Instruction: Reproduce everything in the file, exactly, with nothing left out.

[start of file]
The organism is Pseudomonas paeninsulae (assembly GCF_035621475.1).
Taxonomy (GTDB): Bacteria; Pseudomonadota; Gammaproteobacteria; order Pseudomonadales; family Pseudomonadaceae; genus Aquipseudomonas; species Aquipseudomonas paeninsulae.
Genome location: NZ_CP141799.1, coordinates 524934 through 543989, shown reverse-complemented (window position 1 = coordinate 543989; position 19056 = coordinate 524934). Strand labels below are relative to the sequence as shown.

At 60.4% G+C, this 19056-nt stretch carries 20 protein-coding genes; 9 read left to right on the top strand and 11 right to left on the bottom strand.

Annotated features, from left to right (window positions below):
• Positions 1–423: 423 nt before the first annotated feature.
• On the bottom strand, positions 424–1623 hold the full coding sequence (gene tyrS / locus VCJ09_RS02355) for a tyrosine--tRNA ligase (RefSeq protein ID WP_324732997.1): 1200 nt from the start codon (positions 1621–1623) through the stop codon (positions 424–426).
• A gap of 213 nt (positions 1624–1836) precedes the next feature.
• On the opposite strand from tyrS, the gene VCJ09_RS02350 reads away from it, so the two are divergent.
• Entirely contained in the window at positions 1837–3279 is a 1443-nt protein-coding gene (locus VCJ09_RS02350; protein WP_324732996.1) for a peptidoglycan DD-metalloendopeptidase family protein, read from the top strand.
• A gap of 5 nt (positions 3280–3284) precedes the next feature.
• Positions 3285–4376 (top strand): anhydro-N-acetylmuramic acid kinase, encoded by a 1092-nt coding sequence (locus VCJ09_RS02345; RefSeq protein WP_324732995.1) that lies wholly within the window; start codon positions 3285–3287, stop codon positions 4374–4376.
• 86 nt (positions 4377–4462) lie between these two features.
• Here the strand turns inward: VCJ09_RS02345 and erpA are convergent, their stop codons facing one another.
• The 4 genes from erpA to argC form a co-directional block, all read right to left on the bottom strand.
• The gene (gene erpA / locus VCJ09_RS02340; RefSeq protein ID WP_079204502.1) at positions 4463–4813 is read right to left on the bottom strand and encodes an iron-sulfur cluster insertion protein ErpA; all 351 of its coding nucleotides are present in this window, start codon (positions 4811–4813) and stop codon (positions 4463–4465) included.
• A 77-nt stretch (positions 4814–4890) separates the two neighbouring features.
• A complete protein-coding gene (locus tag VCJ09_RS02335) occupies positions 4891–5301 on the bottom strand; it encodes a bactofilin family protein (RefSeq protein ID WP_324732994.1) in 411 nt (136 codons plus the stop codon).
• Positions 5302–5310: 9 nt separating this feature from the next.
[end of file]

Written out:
The organism is Pseudomonas paeninsulae (assembly GCF_035621475.1).
Taxonomy (GTDB): Bacteria; Pseudomonadota; Gammaproteobacteria; order Pseudomonadales; family Pseudomonadaceae; genus Aquipseudomonas; species Aquipseudomonas paeninsulae.
Genome location: NZ_CP141799.1, coordinates 524934 through 543989, shown reverse-complemented (window position 1 = coordinate 543989; position 19056 = coordinate 524934). Strand labels below are relative to the sequence as shown.

At 60.4% G+C, this 19056-nt stretch carries 20 protein-coding genes; 9 read left to right on the top strand and 11 right to left on the bottom strand.

Annotated features, from left to right (window positions below):
• Positions 1–423: 423 nt before the first annotated feature.
• On the bottom strand, positions 424–1623 hold the full coding sequence (gene tyrS / locus VCJ09_RS02355) for a tyrosine--tRNA ligase (RefSeq protein ID WP_324732997.1): 1200 nt from the start codon (positions 1621–1623) through the stop codon (positions 424–426).
• A gap of 213 nt (positions 1624–1836) precedes the next feature.
• On the opposite strand from tyrS, the gene VCJ09_RS02350 reads away from it, so the two are divergent.
• Entirely contained in the window at positions 1837–3279 is a 1443-nt protein-coding gene (locus VCJ09_RS02350; protein WP_324732996.1) for a peptidoglycan DD-metalloendopeptidase family protein, read from the top strand.
• A gap of 5 nt (positions 3280–3284) precedes the next feature.
• Positions 3285–4376 (top strand): anhydro-N-acetylmuramic acid kinase, encoded by a 1092-nt coding sequence (locus VCJ09_RS02345; RefSeq protein WP_324732995.1) that lies wholly within the window; start codon positions 3285–3287, stop codon positions 4374–4376.
• 86 nt (positions 4377–4462) lie between these two features.
• Here the strand turns inward: VCJ09_RS02345 and erpA are convergent, their stop codons facing one another.
• The 4 genes from erpA to argC form a co-directional block, all read right to left on the bottom strand.
• The gene (gene erpA / locus VCJ09_RS02340; RefSeq protein ID WP_079204502.1) at positions 4463–4813 is read right to left on the bottom strand and encodes an iron-sulfur cluster insertion protein ErpA; all 351 of its coding nucleotides are present in this window, start codon (positions 4811–4813) and stop codon (positions 4463–4465) included.
• A 77-nt stretch (positions 4814–4890) separates the two neighbouring features.
• A complete protein-coding gene (locus tag VCJ09_RS02335) occupies positions 4891–5301 on the bottom strand; it encodes a bactofilin family protein (RefSeq protein ID WP_324732994.1) in 411 nt (136 codons plus the stop codon).
• Positions 5302–5310: 9 nt separating this feature from the next.